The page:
3330 West Adams Boulevard

PLEASE ALSO SEE OUR COMPANION HISTORIES
FOR AN INTRODUCTION TO ADAMS BOULEVARD, CLICK HERE





Clothier J. J. Haggarty, an Englishman, had the local engineering firm of Knapp & Woodard build what he called "Castle York" at 3330 West Adams Street after the Department of Buildings issued a construction permit on May 24, 1912. A precursor of Beverly Hills, an estate area had developed since the turn of the century on the south side of Adams west of Arlington Avenue, with large houses set well back from the street in front of elaborate terraces rippling down a broad southerly slope. In 1971, with the neighborhood long in decline and the Haggarty house following suit, it was demolished by the Los Angeles Council of Churches, which had occupied it since the 1940s. The last Haggarty store had closed the year before.





A rendering of the Haggarty residence appeared in the Los Angeles Herald on
on February 24, 1912; 13 days before, the Times illustrated the proposed house and
its grounds, as seen below. Adams Street, as the Boulevard was then called, runs at left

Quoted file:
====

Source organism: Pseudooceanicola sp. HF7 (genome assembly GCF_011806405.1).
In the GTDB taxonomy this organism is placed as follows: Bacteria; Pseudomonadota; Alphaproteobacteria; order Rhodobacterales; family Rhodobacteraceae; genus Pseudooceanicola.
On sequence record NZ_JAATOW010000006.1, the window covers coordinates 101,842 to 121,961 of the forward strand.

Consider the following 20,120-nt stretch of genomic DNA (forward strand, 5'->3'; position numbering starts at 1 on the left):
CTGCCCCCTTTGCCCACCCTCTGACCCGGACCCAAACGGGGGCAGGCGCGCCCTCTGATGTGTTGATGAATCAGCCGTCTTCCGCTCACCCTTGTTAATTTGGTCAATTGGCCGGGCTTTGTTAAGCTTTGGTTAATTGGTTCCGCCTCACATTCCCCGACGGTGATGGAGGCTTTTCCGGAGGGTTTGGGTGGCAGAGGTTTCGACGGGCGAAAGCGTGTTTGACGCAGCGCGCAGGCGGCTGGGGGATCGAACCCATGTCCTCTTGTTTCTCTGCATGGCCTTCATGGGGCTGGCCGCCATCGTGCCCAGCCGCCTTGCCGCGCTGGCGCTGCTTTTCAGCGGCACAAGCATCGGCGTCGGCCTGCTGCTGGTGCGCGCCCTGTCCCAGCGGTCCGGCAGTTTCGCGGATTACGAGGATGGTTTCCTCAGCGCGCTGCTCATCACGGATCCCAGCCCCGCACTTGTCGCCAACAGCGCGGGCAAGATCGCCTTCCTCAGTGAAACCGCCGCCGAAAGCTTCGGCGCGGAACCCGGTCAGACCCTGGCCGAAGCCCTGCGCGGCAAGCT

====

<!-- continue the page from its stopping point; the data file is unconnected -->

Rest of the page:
in the lower image, with the elaborately terraced rear of the property extending southward
down to West 27th Street. The Times reported that "English ivy will be planted in such
a manner as to completely cover the exterior, lending an appearance of great age
 to the dwelling." The house was sited 125 feet from the Adams Street curb.




According to the Los Angeles Public Library's description, the building, "of Norman Gothic architecture, was built at a cost of $100,000. Frontage was of 125 feet on south side of Adams and extended back to a depth of 500 feet. [The] structure itself was 92x91 feet in size. A tower planned after one of the famous towers of Windsor castle...stood forty feet in height and twenty feet in diameter rising at the northwest corner of the building. A second tower, twelve feet in diameter and fifty feet high, at the northeast corner, was copied after a famous castle in Yorkshire. The interior consisted of living room, organ loft, dining room, billiard room, sixteen bedrooms, servants' quarters, kitchens, pantries and china closets, along with numerous porches, balconies, gardens, and barns."




Illustrations: Private Collection; CDNC; LAT